** the next few posts are taken from a Homily given:
Nov. 28, 2010
In the Name of the Father the Son and the Holy Spirit…..
So they drew near to the village to which they were going. He appeared to be going further, but they constrained him, saying, “Stay with us, for it is toward evening and the day is now far spent.” So he went in to stay with them. When he was at table with them, he took the bread and blessed, and broke it, and gave it to them. And their eyes were opened and they recognised him; and he vanished out of their sight. They said to each other, “Did not our hearts burn within us while he talked to us on the road, while he opened to us the scriptures?” Luke 24, 28 – 32.
This quote was taken from this morning’s Eothinon Gospel, the 5th. Dawn Gospel which was the reading in the Orthros (Matins) service. I thought to myself what an interesting coincidence that on the week of Thanksgiving, we should be hearing of Christ sitting down to eat with some of his disciples. We even read what was on the menu – bread.
Our own tables last Thursday were so different, all of us had such abundance. No doubt, at most Thanksgiving Tables, there were the traditional foods: turkey, dressing, potatoes, cranberry and all types of pies. We in North America, the US and Canada, are the only countries which officially celebrate Thanksgiving. But, let’s look at our customs. Thanksgiving tables in our homes do have similarities. We gather as families or with a few close invited friends. The people we invite are like ourselves and they are carefully selected. Each Thanksgiving table is surrounded by the familiar: familiar foods and familiar people. This is the comfort of the holiday, the fact that we can be with the people close to us.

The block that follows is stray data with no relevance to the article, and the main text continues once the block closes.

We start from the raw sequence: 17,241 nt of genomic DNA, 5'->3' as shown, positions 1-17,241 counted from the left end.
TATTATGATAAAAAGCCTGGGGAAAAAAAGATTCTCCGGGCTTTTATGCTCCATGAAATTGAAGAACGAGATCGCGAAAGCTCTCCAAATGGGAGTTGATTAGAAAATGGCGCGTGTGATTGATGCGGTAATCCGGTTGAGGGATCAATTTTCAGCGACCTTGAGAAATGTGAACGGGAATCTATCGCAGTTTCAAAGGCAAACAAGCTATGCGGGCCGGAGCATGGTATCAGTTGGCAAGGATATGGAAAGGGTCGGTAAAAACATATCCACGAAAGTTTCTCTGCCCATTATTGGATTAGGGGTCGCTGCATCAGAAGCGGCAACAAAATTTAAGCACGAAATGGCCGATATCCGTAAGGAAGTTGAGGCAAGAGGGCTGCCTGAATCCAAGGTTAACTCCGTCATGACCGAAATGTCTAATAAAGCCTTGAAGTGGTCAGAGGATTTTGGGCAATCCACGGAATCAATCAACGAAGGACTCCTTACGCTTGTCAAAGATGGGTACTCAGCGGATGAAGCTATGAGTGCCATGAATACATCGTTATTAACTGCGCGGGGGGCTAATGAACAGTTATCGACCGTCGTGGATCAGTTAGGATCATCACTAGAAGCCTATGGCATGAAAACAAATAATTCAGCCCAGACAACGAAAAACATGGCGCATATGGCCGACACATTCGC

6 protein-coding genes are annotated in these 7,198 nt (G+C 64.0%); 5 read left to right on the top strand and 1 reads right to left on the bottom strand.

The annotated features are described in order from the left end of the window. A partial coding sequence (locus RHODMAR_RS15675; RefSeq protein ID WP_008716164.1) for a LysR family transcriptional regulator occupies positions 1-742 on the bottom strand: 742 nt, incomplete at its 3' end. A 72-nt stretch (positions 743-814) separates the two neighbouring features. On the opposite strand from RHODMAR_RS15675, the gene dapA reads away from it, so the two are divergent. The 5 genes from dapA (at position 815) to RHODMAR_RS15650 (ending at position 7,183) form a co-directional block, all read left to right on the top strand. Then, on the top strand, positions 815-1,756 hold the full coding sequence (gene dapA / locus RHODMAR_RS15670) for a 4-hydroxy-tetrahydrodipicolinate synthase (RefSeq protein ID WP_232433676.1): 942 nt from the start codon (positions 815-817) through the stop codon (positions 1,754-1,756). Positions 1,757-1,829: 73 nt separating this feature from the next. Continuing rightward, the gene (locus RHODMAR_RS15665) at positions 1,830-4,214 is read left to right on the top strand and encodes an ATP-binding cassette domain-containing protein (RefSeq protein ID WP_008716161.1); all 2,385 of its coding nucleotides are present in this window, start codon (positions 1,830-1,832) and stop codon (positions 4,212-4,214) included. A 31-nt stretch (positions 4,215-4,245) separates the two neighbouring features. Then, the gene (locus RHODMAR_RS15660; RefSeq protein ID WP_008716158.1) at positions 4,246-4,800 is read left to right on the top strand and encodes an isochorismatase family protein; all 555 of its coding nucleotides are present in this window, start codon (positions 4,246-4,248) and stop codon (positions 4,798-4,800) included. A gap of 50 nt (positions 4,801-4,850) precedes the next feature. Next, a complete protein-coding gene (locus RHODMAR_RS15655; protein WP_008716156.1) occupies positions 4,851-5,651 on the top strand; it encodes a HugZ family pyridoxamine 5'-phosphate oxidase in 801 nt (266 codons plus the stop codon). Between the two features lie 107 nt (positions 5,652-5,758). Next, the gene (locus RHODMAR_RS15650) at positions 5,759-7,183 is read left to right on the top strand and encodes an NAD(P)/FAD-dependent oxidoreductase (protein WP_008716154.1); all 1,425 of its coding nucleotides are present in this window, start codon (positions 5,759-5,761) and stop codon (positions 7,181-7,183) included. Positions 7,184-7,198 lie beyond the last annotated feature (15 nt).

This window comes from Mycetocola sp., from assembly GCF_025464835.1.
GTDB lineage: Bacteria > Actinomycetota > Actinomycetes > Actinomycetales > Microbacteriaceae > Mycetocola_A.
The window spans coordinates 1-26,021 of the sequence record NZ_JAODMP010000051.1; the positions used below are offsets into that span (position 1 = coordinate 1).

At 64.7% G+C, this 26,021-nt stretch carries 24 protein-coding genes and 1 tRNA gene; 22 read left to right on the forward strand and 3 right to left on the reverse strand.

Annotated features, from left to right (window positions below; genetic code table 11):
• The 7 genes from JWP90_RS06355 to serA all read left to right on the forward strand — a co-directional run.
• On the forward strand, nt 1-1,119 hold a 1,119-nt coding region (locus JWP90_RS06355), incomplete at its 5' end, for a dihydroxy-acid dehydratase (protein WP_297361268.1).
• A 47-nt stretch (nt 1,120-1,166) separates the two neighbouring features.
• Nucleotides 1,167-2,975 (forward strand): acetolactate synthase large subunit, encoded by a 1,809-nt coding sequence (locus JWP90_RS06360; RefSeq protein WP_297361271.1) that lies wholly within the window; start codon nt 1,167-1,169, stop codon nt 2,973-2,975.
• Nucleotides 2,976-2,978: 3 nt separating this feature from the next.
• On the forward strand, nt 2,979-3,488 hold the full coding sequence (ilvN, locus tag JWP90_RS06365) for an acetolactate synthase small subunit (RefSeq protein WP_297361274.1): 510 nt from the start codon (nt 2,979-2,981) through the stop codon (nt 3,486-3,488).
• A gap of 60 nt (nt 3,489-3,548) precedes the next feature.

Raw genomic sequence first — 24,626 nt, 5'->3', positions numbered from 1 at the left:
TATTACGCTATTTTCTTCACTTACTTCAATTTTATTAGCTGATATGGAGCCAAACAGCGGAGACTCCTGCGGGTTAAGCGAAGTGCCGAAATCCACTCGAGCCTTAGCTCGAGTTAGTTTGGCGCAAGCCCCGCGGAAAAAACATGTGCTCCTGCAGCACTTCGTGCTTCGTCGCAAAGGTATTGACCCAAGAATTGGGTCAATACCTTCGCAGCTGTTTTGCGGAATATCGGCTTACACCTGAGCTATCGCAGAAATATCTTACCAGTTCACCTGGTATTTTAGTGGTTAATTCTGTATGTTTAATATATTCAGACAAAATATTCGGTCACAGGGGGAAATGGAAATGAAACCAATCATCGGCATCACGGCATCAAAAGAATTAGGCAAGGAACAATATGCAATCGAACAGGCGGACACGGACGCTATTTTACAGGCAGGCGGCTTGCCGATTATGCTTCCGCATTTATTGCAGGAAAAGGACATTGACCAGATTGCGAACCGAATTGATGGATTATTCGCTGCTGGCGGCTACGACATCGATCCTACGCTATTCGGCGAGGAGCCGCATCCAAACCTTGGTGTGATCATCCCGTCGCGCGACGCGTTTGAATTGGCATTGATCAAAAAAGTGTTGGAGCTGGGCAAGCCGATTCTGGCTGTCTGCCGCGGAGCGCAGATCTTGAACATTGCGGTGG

But there is another Thanksgiving Table, one older than the table by which we remember the Pilgrims. It is the table, we gather around each time this family comes to give thanks. This table is open to all races, nationalities and peoples. It too is surrounded by a group of chosen friends, chosen by Christ to share in His bounty, His love and His life. Let’s examine the word’s St. John Chrysostomos uses to focus on the Gifts brought for God’s Holy Spirit bless and sanctify: “Thine Own of Thine Own in all and for all”
This centres all of us on what? A piece of Bread? A Cup of Wine? Not these things, but the ultimate Thanksgiving, the body and blood of the lamb of God.